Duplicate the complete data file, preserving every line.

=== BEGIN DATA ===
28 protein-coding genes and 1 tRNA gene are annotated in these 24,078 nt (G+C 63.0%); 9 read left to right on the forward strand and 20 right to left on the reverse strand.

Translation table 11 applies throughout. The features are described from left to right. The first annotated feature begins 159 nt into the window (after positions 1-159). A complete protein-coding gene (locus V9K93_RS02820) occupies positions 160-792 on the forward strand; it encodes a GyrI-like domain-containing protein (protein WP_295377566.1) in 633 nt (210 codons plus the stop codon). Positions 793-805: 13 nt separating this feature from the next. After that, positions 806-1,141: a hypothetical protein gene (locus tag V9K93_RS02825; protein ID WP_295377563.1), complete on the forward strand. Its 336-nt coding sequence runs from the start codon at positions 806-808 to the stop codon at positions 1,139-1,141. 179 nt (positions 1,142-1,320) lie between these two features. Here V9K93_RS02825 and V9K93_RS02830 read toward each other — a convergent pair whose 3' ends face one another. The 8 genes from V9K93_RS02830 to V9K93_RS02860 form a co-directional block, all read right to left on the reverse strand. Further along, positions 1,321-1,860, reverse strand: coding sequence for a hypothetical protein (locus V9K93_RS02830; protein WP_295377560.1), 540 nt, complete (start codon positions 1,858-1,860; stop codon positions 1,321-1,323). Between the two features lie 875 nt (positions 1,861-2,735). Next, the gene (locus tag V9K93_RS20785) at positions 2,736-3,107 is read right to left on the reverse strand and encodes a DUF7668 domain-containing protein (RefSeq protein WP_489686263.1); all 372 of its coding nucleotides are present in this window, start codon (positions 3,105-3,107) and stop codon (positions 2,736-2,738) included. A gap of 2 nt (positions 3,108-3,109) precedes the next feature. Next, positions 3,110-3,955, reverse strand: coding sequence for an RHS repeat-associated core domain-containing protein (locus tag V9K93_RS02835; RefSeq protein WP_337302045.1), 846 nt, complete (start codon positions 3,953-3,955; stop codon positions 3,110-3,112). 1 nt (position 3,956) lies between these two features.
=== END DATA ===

28 protein-coding genes and 1 tRNA gene are annotated in these 24,078 nt (G+C 63.0%); 9 read left to right on the forward strand and 20 right to left on the reverse strand.

Translation table 11 applies throughout. The features are described from left to right. The first annotated feature begins 159 nt into the window (after positions 1-159). A complete protein-coding gene (locus V9K93_RS02820) occupies positions 160-792 on the forward strand; it encodes a GyrI-like domain-containing protein (protein WP_295377566.1) in 633 nt (210 codons plus the stop codon). Positions 793-805: 13 nt separating this feature from the next. After that, positions 806-1,141: a hypothetical protein gene (locus tag V9K93_RS02825; protein ID WP_295377563.1), complete on the forward strand. Its 336-nt coding sequence runs from the start codon at positions 806-808 to the stop codon at positions 1,139-1,141. 179 nt (positions 1,142-1,320) lie between these two features. Here V9K93_RS02825 and V9K93_RS02830 read toward each other — a convergent pair whose 3' ends face one another. The 8 genes from V9K93_RS02830 to V9K93_RS02860 form a co-directional block, all read right to left on the reverse strand. Further along, positions 1,321-1,860, reverse strand: coding sequence for a hypothetical protein (locus V9K93_RS02830; protein WP_295377560.1), 540 nt, complete (start codon positions 1,858-1,860; stop codon positions 1,321-1,323). Between the two features lie 875 nt (positions 1,861-2,735). Next, the gene (locus tag V9K93_RS20785) at positions 2,736-3,107 is read right to left on the reverse strand and encodes a DUF7668 domain-containing protein (RefSeq protein WP_489686263.1); all 372 of its coding nucleotides are present in this window, start codon (positions 3,105-3,107) and stop codon (positions 2,736-2,738) included. A gap of 2 nt (positions 3,108-3,109) precedes the next feature. Next, positions 3,110-3,955, reverse strand: coding sequence for an RHS repeat-associated core domain-containing protein (locus tag V9K93_RS02835; RefSeq protein WP_337302045.1), 846 nt, complete (start codon positions 3,953-3,955; stop codon positions 3,110-3,112). 1 nt (position 3,956) lies between these two features.